Wet 2012 ‘created many problems for gardeners’

Last year proved to be the second wettest in the last 100 years – and these conditions created many issues for gardeners.

Indeed, principal scientist for plant health at the Royal Horticultural Society (RHS) Andrew Halstead said that the wet weather was easily the dominant feature of the year.

He added that this had a very big impact on gardens – particularly when it came to the kind of pest problems the conditions only facilitated.

The expert went on to specify that many different kinds of pests absolutely thrive in damp conditions – and therefore they had a great time in 2012.

As a result of this trend, Mr Halstead claimed that demand for slug controls – especially nematodes used as a biological form of control – was very high, sometimes even exceeding supply.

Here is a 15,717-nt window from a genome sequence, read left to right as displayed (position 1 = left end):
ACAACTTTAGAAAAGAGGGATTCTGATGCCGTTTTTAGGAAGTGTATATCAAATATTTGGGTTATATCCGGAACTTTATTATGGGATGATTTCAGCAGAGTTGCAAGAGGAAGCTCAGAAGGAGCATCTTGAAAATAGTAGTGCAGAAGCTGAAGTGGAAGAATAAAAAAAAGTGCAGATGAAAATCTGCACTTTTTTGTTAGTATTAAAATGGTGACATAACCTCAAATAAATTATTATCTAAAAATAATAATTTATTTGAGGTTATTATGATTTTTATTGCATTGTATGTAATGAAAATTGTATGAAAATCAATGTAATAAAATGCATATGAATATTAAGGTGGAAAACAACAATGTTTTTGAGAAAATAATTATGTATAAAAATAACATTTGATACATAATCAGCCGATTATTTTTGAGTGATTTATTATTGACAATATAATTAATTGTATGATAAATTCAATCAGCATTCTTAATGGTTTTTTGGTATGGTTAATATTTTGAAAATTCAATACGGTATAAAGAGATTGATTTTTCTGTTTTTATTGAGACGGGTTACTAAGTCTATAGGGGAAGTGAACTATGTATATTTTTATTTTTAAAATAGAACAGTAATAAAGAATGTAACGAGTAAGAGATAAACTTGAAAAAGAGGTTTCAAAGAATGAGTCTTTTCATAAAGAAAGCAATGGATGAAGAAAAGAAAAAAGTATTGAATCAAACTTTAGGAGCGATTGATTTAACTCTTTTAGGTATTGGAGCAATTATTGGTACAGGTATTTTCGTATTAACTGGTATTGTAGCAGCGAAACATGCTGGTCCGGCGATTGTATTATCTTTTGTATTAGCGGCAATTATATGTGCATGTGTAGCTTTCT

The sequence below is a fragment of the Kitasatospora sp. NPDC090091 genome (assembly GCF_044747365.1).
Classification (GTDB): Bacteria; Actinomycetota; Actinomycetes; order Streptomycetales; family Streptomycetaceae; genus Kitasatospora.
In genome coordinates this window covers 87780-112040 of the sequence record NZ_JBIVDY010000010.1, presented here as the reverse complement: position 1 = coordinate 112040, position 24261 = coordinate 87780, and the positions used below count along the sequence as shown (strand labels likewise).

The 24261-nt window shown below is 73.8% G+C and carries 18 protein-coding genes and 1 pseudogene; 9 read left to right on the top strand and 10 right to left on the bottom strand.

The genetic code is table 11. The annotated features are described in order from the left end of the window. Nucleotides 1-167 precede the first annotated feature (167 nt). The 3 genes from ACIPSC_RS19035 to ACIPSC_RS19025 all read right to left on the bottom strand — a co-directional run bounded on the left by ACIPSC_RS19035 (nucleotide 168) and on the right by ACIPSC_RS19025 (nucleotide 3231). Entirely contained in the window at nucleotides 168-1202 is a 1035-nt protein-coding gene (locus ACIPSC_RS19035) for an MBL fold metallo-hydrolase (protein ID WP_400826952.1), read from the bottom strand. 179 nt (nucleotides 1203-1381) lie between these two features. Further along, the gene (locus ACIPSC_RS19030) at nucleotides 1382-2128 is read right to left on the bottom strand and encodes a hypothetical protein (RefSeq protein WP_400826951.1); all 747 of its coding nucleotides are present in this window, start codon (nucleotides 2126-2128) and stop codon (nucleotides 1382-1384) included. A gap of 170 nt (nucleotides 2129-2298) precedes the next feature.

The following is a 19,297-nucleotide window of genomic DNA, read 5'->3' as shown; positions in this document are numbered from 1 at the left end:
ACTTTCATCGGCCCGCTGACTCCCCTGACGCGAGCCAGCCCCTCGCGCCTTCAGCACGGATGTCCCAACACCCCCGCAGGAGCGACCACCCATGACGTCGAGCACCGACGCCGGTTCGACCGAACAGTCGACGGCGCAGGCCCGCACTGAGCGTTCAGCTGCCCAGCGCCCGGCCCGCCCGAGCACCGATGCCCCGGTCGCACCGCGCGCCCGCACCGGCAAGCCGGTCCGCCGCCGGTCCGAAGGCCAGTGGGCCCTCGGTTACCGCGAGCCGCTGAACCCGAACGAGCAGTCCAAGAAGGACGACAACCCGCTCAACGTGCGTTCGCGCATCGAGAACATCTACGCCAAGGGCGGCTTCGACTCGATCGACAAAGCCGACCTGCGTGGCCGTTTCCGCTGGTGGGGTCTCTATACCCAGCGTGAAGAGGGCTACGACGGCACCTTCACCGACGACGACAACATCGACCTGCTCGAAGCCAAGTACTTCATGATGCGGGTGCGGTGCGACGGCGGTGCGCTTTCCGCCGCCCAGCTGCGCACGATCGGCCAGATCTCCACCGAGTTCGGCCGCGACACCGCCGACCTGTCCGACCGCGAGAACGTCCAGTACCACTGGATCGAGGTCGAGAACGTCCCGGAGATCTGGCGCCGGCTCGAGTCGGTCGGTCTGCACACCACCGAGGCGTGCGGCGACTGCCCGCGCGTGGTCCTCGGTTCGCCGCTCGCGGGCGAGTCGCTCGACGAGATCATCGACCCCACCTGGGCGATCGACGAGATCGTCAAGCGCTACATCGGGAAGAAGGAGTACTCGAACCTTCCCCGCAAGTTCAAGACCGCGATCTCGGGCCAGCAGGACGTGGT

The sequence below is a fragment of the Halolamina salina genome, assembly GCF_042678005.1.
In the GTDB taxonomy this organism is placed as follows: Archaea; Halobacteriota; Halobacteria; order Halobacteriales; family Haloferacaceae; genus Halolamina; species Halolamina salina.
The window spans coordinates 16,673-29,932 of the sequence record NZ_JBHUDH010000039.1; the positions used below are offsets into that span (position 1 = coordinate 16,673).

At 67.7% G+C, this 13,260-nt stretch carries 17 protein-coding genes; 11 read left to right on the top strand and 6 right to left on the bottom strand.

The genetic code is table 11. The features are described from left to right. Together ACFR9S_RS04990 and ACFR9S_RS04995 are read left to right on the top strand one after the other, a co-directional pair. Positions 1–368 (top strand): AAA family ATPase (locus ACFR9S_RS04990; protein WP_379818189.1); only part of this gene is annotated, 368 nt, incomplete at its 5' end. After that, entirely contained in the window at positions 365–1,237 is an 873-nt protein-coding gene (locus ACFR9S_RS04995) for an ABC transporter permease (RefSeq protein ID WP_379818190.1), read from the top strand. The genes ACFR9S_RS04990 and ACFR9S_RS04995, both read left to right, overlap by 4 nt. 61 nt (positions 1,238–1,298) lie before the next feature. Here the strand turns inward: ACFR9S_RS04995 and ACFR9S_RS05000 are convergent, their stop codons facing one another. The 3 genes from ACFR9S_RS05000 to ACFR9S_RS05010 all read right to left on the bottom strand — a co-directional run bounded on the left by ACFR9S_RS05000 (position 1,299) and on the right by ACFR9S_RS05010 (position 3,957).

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Mr Halstead said that it could be very interesting to see how the pest populations respond to the ongoing wet conditions expected in 2013.

He noted that many insects overwinter underground and can drown when soil becomes waterlogged – adding that this trend can have a negative impact on beneficial creatures like bees.

"Slugs and snails are often so abundant in gardens that some damage has to be tolerated," the expert commented, adding: "Gardeners need to accept that they cannot be totally eradicated."

"A biological control specific to slugs is available in the form of a microscopic nematode or eelworm (Nemaslug)."

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